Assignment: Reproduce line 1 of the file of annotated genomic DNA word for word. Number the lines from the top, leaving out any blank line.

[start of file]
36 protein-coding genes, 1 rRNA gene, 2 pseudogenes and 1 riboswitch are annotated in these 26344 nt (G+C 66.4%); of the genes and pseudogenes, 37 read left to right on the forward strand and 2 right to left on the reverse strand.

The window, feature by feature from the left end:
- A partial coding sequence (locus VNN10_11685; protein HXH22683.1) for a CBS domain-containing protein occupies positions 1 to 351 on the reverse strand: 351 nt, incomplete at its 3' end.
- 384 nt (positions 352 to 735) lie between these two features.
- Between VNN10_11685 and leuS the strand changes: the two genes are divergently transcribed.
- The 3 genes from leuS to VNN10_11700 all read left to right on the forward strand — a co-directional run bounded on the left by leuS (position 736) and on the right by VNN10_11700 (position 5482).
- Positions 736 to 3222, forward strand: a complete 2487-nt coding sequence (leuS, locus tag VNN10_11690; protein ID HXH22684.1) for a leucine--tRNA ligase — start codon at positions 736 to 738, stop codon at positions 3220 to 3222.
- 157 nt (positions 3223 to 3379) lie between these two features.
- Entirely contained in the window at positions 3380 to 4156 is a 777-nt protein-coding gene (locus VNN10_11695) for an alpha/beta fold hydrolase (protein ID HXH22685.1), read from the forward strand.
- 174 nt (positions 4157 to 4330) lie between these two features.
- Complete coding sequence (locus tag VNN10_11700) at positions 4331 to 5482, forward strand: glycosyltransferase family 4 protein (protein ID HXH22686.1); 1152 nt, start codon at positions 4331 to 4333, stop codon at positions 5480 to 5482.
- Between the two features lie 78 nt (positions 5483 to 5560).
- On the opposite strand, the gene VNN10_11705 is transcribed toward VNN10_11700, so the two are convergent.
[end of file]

36 protein-coding genes, 1 rRNA gene, 2 pseudogenes and 1 riboswitch are annotated in these 26344 nt (G+C 66.4%); of the genes and pseudogenes, 37 read left to right on the forward strand and 2 right to left on the reverse strand.